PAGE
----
Beat Apathy: Your Menopause Guide to Mood Swings, Lack of Energy, Depression & Anxiety

Your Menopause Guide to Mood Swings, Lack of Energy, Depression & Anxiety

Adapted from The North American Menopause Society: The Menopause Guidebook

It’s not unusual to feel like you’re losing some of your emotional stability and energy during peri-menopause. Many women report tearfulness, mood swings and anxiety, and as many as 43% of midlife women complain of loss of energy throughout the menopause transition and 2 years post menopause. This can be an opportunity for positive transformation and growth, but some women feel overwhelmed, out of control, angry, or numb. Read more to discover how to beat apathy and continue to live a vibrant life.

Mood changes. Mood symptoms may be related to the fluctuating and ultimate decline in ovarian hormone levels, and sleep deprivation associated with night sweats often results in fatigue, irritability, and moodiness. Abrupt hormonal changes during perimenopause only worsen these symptoms.

Depressed mood during perimenopause is often associated with a history of depressed mood (including premenstrual syndrome and postpartum depression) earlier in life or with severe menopause-related symptoms such as hot flashes. Other causes of mood disturbances during perimenopause include thyroid disorders, medication side effects, and life stresses. In a society that values youth, midlife women often experience changes in self-concept, self-esteem, and body image. But with a few adjustments, and a little support and encouragement there’s no reason that menopausal women can’t still have the best years of her life.

Creating balance. Recognizing a problem is the first step to finding ways to beat apathy. Emotional health during perimenopause requires a balance between self-nurturing and the obligations of work and caring for others. Many women can identify and describe sources of tension and symptoms of stress, but may still find it difficult to take time for themselves. Although many stressors cannot be altered, coping skills can enable women to meet life’s challenges and create a renewed sense of self-confidence, balance, and harmony.

These include participating in new activities with friends, eating three nutritious meals a day, exercising daily and getting enough sleep each night. You could also try self-care activities such as a massage or pedicure, or stress reduction and relaxation techniques, such as deep breathing and meditation.

When more help is needed. When coping skills and lifestyle changes are not sufficient to relieve symptoms of stress, a healthcare provider can help determine the cause of mental health stressors, assess options, and prescribe appropriate treatment.

But what about when depression and anxiety are so severe that these simple fixes don’t work? When a perimenopausal woman say she feels “depressed,” it’s important that a healthcare provider distinguish whether she is feeling blue or if she is actually clinically depressed, a condition associated with a chemical imbalance in the brain. A combination of symptoms such as prolonged tiredness, loss of interest in normal activities, sadness, irritability, sleep disturbances, agitation, weight changes, and decreased sex drive that last for more than 2 weeks can indicate this condition.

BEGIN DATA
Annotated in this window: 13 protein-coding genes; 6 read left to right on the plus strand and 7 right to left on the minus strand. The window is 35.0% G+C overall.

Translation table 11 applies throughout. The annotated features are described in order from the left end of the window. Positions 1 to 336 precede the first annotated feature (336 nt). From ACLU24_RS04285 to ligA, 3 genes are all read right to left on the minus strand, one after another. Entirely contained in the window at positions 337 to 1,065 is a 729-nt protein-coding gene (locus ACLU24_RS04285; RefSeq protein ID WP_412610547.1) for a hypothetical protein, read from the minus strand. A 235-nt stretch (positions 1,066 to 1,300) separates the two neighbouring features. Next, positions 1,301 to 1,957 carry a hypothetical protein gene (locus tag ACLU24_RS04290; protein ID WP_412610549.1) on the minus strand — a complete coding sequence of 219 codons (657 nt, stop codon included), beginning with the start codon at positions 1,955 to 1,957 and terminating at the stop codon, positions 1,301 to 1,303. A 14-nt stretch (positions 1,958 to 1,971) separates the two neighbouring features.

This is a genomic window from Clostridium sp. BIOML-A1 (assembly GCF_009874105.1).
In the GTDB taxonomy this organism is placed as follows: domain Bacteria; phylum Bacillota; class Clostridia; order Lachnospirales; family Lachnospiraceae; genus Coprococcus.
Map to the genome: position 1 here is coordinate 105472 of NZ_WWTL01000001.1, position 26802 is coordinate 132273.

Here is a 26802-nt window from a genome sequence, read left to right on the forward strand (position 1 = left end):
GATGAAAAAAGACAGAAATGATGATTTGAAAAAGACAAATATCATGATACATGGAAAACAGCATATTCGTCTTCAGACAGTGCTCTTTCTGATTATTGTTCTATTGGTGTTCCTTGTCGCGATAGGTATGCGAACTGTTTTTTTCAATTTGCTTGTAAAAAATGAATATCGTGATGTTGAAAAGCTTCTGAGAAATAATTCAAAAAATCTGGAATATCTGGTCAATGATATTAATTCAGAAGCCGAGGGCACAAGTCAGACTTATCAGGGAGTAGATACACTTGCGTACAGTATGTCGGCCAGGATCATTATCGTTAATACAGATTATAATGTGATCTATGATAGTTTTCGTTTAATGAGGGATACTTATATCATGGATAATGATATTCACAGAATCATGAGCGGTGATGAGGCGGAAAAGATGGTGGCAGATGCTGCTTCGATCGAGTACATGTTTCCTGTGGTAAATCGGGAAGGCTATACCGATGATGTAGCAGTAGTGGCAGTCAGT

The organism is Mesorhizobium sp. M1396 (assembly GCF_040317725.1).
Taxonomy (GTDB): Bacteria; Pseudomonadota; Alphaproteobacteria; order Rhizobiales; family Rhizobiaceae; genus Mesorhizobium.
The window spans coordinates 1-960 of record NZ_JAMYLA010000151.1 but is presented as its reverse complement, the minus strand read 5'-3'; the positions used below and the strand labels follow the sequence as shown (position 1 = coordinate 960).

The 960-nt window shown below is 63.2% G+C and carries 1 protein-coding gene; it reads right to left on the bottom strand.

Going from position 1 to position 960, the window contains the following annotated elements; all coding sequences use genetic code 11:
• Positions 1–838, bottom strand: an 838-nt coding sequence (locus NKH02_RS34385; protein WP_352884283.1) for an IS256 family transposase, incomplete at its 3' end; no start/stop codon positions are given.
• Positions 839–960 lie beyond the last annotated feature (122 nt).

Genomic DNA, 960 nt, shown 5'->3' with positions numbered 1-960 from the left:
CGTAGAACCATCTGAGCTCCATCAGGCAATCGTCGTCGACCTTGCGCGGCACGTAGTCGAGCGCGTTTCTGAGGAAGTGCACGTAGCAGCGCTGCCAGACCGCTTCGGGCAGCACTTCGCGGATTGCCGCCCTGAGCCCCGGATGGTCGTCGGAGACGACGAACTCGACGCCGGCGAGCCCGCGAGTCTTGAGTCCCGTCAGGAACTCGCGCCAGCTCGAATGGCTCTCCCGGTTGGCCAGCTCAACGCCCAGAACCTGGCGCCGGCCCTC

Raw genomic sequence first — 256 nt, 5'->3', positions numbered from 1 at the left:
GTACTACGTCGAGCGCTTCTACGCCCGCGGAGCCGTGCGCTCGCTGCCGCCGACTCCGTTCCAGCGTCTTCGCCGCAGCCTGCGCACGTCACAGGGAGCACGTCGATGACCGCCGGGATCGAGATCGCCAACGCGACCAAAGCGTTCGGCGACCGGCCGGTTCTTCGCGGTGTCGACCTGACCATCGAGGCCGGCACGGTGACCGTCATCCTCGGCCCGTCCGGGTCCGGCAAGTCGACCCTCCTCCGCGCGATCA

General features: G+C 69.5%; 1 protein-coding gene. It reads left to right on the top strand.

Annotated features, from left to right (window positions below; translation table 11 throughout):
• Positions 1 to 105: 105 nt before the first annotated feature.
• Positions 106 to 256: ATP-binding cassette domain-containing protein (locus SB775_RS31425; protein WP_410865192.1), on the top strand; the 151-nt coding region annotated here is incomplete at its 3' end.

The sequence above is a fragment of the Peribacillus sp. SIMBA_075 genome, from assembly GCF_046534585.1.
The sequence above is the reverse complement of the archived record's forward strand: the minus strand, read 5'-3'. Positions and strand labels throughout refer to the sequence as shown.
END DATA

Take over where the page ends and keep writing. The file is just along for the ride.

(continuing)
Women who’ve had depression in the past are vulnerable to having it again during perimenopause. For severe depression, antidepressant medications can be prescribed to correct the chemical imbalance and help to beat apathy.

Anxiety can be related to depression. And while menopause doesn’t cause anxiety, women may experience more anxiety because of how they react to physical and psychological changes during perimenopause, along with other midlife stressors. Although anxiety usually resolves without treatment, it may accompany or be a warning sign of a panic disorder. Symptoms of a panic attack include shortness of breath, chest pain, dizziness, heart palpitations, or feelings of being out of control or “going crazy.”

Sometimes, the unsettling feelings that precede a hot flash can trigger such an attack. Several treatments are available to relieve severe symptoms of anxiety, including prescription drugs, relaxation and stress reduction techniques, counseling, and psychotherapy.

Although some people feel embarrassed or even ashamed about revealing their mental health problems, seeing a mental health professional can be extremely reassuring—and no one should suffer in silence. Seeing a mental health professional may be the first step in helping you beat apathy as you experience menopause.

To purchase the full version of The North American Menopause Society: The Menopause Guidebook, go to

Vibrant Voice Ambassador at Replens
The Vibrant Voice Ambassador’s mission is to collect interesting stories and useful articles that are relevant for mature women.  Our goal is to help you maintain an active lifestyle - to Fifty and Beyond!
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